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For example, if users want to download /webroot/files/bigimage.jpg, they are given a URL Then,

  1. How to prevent unauthenticated users to access the file bigimage.jpg?
  2. If an authenticated user visits that URL, I want to trigger the download behavior of browsers (e.g., in IE, show the dialog with "Open", "Save" and "Cancel" buttons) instead of displaying the image in browsers. How to do this?

EDIT: Make the question more clearer.

I am using LAMP stack. For Q1, I am not asking how to do authentication, I am asking how to prevent users access the file directly. Also, reading contents of the whole file and echo them is resource extensive. Is there better solution?

share|improve this question
which server are you using? Apache? If so, .htaccess might be a good starting point, together with basic http authentication. – Michael Mao Oct 11 '10 at 5:37
up vote 2 down vote accepted

First step, drop a .htaccess file in the folder with the image that says "deny from all". This will prevent anyone from access the file even if they know the folder.

Then, you write use a PHP function like this

$file = 'path/to/folder' . $filename;
//Make sure you check that $filename does not contain ".." for security
if (file_exists($file)) {
    header('Content-Description: File Transfer');
    header('Content-Disposition: attachment; filename='.basename($file));
    header('Content-Transfer-Encoding: binary');
    header('Expires: 0');
    header('Cache-Control: must-revalidate, post-check=0, pre-check=0');
    header('Pragma: public');
    header('Content-Length: ' . filesize($file));
} else {
    //Show error message

You should be checking session variables to see if the user is logged and has a role that can download this. This code will also force download of the image than show it.

share|improve this answer
  1. Use sessions.
  2. Set the header's content META tag to binary so browsers won't try to handle the file on their own.

    header('Content-Type: application/binary');

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Sorry, my question was not clear. I just edited it a bit. – powerboy Oct 11 '10 at 5:46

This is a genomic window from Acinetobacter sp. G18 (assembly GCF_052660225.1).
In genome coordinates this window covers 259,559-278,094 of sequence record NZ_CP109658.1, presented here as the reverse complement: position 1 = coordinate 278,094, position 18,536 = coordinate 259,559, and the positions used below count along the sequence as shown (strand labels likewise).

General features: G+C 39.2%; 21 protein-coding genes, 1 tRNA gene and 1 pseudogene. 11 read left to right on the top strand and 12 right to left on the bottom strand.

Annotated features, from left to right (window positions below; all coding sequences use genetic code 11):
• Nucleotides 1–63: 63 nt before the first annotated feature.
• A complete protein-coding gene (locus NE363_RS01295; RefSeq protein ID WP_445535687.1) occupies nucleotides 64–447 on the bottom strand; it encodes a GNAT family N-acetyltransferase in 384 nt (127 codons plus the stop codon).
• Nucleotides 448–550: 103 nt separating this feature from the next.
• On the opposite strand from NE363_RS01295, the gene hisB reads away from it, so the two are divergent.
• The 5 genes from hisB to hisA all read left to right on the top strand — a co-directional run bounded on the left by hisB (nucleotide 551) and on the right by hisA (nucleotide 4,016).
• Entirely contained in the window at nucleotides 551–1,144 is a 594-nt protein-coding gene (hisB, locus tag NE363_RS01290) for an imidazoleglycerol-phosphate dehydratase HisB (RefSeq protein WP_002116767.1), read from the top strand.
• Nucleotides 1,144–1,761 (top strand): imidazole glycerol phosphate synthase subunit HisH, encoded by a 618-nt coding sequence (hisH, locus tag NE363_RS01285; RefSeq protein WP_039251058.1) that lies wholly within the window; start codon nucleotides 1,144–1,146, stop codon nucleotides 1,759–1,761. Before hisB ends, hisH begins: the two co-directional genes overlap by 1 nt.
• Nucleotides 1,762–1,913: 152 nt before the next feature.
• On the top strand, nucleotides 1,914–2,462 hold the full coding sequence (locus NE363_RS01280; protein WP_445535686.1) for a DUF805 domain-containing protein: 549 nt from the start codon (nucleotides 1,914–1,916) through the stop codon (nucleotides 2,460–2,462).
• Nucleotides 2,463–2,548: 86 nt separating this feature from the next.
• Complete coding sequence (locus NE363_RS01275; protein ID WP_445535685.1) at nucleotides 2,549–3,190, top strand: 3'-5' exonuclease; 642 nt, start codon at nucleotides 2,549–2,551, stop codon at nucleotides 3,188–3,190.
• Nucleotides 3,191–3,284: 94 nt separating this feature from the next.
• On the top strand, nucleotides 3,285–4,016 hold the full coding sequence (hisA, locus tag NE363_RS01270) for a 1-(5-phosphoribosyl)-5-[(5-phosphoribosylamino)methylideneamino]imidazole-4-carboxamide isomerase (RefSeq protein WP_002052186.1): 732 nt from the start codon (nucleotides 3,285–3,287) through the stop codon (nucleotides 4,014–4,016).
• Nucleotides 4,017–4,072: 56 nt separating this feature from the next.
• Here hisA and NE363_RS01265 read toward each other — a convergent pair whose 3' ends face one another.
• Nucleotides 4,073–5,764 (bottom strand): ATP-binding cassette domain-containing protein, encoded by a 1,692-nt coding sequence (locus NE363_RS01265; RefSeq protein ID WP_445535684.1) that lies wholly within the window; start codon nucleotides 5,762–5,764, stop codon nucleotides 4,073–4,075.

You could set a cookie in the user's browser once they authenticate with setcookie(). Your download script could check $_COOKIE for an authentication string. If you want to get fancy about it you could have some sort of unique auth string for each user and check against a database.

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I suppose you use Apache as the webserver. Try to use some http auth as an option. This is great tutoril showing how to set the things up to work properly

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use something like this for only images in your .htaccess:

<IfModule mod_rewrite.c>
 RewriteEngine On
 RewriteRule ^(.*)/uploads/([0-9]+/.*)\(jpg|jpeg|gif|png|bmp)$ /root/image.php?img=$2.$3 [L]

or for any filetype something like this:

<IfModule mod_rewrite.c>
 RewriteEngine On
 RewriteRule ^(.*)/uploads/([0-9]+/.*)\.* /root/image.php?img=$2.$3 [L]

then in your PHP something like this:

// server link to wordpress installation when using Wordpress
if( is_user_logged_in() ):

  $file = '/root/wp-content/uploads/'.$_GET['img'];

  if (file_exists($file)) 
    $ftype = 'application/octet-stream'; 
    $finfo = @new finfo(FILEINFO_MIME); 
    $fres = @$finfo->file($file); 
    if (is_string($fres) && !empty($fres)) { 
       $ftype = $fres; 

    header("Expires: Mon, 26 Jul 1997 05:00:00 GMT");
    header("Cache-Control: no-cache");
    header("Pragma: no-cache");
    header('Content-Type: ' . $ftype);
    header('Content-Length: '.filesize($file));
    header('Content-Disposition: filename='.basename($file));


    header("Location: //", 404);





Got this to work nicely for a website of mine.

You may be able to speed up the code by allowing caching.

This way will not force downloading tho, which worked just fine for me.

For forcing download use:


This works for most browsers and filetypes.

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